It seems when trying to set the SSP (Secure Simple Pairing) via the btmgmt tool I also get the error message the SSP is not supported for this adapter.
So it seems when setting up a BLE connectivity with Zephyr HCI_UART, this important "security" capability is not available...

SSP is a BR/EDR feature, whereas Zephyr on Nordic MCUs only supports LE (known as a single-mode controller). So you’re not missing anything essential in this regard. The security feature in LE is called the Security Manager Protocol. On the BlueZ-side you shouldn’t need to enable anything explicitly if you’re running bluetooth (it should do everything necessary for you). If you’re not running bluetooth, or for some other reason want to do things manually, you’d need to enable at least “le” and “sc” with btmgmt.


Johan Hedberg

On 18 Jan 2019, at 21.00, Johan Hedberg <> wrote:
On the BlueZ-side you shouldn’t need to enable anything explicitly if you’re running bluetooth
I meant naturally bluetoothd (stupid auto-correct :)



Hi Johan,

Thanks for clarifying this one out, that is already a great relief. Honestly I'm a little bit stuck with what I want to do about security in my BLE architecture.
So far I was able to combine a number of technologies on different HW boards each running different SW stacks. 
However when trying to start implementing security I'm getting stucked. 

So what I had in mind as proof of concept for my setup:
  • On a BBB running Linux 4.20 I run a BLE central application based on QT BLE SW, connected to this BBB is a nRF52 DK running Zephyr and the hci_uart BLE connectivity stack.
  • On another nRF52 board I'm running the Zephyr  HR demo peripheral application. 
  • The BLE central application can successfully connect to the HR demo application and read out the simulated HR values.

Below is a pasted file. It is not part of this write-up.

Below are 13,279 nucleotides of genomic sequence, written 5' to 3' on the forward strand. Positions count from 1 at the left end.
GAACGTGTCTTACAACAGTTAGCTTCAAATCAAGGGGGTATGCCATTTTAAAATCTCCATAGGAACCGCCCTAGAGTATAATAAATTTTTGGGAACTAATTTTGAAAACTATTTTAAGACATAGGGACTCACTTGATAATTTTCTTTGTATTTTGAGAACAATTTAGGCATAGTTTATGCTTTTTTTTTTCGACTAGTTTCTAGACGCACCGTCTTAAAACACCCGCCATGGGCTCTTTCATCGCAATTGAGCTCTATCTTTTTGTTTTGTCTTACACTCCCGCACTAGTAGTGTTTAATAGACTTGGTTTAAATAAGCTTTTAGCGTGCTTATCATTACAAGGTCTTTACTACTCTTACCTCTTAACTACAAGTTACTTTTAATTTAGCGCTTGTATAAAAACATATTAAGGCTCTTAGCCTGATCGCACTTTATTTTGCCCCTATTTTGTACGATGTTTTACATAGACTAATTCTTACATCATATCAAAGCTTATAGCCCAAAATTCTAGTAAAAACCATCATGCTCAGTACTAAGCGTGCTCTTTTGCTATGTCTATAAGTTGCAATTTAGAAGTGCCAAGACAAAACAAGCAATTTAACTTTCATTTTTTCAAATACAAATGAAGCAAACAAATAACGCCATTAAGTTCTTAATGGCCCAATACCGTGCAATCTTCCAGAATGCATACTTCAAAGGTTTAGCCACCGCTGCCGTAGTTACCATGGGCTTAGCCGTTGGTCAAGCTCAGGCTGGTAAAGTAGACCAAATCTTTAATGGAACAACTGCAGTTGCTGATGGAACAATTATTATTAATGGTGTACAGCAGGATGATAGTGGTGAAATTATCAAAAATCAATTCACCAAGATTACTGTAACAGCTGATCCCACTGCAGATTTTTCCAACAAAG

Now I wanted to add security, so far QT BLE has not explicit way of providing this, so I'm having to do it outside the QT BLE stack (unfortunately...).
As I will not have any input or output device for verification, the idea is to implement NFC OOB unless you already say this is not an option. 

So the idea is first to tryout a setup without the NFC functionality for exchanging the data.
Thus my idea was first:
to readout the local OOB of both devices and to exchange them "manually" by running the remote oob command via the btmgmt tool of BlueZ.

However despite the SSP issue I wrongly thought needed to be set. I see that also the btmgmt complains when trying to readout de local oob data.
As mentioned in my previous post, the btmgmt throws an error saying it is not supported to Read Out Local OOB info.

So here ends my story for the moment...

Any "better" idea's how to continue from here.
Honestly I love the concept of the Zephyr BLE connectivity as it allows us to keep on the "open source" BlueZ track. Also being able to use QT for running the BLE stack is a great advantage and speeds up the development work and also the quality of the implementation.
Nevertheless also the Zephyr project is also great way to go in our BLE design we have in mind.  So keep up the good work, we love it!!! 

Thanks in advance for your help on this topic.

Best regards,

Best regards,